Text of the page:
In his weekly briefing, George Bull, the firm’s head of tax, says that the department does not seem to have got to grips with the difficulties involving RTI and insolvency appointments – despite repeated attempts by R3, the trade body for insolvency practitioners, to get answers.
Bull points out that, in the case of insolvencies, the submission of payroll information under RTI might be delayed due to insufficient or badly kept records or the withdrawal of external payroll service providers.
Alternatively, the employer might have already run a payroll and made an RTI submission to HMRC, but is then unable to actually pay the employees due to the insolvency. In normal trading situations, the employer is able to rectify errors in the next return, but where the business ceases to trade, there will be no further payrolls run. Or the employer pays the wages but does not submit the return.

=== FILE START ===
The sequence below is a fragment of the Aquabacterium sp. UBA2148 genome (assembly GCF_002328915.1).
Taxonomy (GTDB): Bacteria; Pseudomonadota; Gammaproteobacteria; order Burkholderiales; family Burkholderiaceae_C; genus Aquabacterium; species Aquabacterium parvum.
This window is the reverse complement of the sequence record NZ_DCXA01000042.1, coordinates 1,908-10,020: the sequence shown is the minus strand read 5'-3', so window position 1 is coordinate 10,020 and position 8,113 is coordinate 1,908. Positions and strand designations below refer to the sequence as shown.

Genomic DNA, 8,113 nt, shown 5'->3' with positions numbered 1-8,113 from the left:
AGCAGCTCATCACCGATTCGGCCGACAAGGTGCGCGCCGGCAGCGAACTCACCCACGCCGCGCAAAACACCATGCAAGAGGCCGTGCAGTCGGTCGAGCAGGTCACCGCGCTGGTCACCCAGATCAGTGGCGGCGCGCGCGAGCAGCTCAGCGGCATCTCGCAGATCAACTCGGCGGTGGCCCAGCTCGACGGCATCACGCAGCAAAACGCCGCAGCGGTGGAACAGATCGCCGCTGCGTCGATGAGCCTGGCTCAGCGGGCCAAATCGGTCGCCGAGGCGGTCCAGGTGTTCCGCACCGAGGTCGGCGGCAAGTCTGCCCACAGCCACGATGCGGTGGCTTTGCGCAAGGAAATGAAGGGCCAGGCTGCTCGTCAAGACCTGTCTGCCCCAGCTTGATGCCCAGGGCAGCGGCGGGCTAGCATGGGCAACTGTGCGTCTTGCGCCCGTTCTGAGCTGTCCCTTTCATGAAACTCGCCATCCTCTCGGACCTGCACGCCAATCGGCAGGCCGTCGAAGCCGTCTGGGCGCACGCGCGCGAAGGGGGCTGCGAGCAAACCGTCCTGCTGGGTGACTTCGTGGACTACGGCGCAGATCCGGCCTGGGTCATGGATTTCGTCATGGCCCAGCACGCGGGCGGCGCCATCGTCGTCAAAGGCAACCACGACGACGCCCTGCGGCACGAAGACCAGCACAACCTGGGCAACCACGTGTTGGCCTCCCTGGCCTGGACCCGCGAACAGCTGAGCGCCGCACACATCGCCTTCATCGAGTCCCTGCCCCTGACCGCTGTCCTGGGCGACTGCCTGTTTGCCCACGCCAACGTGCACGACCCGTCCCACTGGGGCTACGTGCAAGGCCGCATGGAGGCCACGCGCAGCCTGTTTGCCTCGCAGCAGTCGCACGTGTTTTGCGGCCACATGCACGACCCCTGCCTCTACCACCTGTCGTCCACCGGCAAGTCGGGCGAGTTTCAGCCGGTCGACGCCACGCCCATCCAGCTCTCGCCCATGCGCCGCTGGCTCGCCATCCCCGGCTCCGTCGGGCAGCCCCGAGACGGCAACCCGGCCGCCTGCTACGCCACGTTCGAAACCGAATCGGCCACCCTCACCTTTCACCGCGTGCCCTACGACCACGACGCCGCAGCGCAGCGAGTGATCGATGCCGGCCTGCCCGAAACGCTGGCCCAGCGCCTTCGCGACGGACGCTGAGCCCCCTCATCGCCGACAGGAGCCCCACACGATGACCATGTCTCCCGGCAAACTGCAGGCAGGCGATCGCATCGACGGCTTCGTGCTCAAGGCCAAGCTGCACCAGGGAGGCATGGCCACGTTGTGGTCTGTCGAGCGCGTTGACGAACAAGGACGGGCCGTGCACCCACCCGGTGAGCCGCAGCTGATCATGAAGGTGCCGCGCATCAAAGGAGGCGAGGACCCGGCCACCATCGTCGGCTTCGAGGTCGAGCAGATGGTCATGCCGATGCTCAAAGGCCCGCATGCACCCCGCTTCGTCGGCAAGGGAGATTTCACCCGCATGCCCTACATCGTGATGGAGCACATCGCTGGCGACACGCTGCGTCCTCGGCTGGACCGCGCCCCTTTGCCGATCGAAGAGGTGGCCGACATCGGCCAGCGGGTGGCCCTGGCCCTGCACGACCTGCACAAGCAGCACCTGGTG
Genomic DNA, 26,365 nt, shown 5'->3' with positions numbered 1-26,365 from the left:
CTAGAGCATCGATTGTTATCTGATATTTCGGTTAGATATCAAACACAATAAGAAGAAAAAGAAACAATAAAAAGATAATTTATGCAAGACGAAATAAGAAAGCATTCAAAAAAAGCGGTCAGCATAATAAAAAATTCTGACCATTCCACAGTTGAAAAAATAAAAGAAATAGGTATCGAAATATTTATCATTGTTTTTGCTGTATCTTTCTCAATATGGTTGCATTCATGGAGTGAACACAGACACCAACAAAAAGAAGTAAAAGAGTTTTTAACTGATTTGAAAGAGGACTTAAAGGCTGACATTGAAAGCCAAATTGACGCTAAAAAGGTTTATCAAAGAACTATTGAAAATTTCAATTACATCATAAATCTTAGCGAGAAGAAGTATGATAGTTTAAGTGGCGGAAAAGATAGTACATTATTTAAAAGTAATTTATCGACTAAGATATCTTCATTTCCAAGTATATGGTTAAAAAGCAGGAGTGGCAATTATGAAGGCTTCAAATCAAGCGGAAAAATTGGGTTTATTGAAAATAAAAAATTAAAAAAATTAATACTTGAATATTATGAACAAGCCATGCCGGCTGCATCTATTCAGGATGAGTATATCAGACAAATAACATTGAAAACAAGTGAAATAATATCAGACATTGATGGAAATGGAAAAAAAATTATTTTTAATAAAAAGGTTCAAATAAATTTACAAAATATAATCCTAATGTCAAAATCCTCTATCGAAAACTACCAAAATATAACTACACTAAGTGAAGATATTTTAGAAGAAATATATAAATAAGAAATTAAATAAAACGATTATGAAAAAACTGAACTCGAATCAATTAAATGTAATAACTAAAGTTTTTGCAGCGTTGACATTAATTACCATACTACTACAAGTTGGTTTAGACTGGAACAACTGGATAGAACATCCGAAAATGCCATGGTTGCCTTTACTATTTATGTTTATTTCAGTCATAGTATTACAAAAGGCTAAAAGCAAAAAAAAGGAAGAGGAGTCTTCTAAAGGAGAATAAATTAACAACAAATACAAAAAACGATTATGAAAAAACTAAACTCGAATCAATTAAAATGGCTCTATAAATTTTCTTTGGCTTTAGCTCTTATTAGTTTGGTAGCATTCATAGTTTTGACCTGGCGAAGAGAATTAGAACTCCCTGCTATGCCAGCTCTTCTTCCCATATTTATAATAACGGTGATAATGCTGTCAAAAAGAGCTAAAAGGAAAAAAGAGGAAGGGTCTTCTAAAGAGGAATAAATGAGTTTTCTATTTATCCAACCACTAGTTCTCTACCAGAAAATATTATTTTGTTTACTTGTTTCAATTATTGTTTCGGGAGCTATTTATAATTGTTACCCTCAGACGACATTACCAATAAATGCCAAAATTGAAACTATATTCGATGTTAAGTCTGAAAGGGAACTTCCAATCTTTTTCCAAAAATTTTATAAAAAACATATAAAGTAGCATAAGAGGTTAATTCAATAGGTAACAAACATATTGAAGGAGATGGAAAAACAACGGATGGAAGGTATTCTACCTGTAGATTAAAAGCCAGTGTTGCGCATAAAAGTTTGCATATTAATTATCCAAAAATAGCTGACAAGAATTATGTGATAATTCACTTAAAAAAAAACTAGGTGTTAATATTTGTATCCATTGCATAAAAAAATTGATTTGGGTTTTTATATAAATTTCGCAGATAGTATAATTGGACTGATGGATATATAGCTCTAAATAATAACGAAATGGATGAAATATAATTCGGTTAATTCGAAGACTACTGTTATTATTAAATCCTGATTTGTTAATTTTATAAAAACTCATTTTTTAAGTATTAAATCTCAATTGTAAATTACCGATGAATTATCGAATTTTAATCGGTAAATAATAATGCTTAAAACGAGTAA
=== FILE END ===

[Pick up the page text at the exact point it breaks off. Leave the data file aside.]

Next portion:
Another issue arises over dividends. Where the employer’s payroll system is to be maintained or a system needs to be put in place for the purposes of paying a dividend, it would add to the cost of the insolvency proceedings.
Failure to comply with the RTI provisions will lead to fines being levied on the business. But, as Bull suggests, levying fines in insolvency proceedings seems unreasonable as this would reduce the funds available to creditors.
He also thinks that HMRC’s intention that all relevant payments will eventually have to be made through BACS will prove “disproportionately costly when paying dividends because of the time involved in ascertaining and setting up beneficiary details”. Also, he adds, former employees may fail to respond to requests for bank details.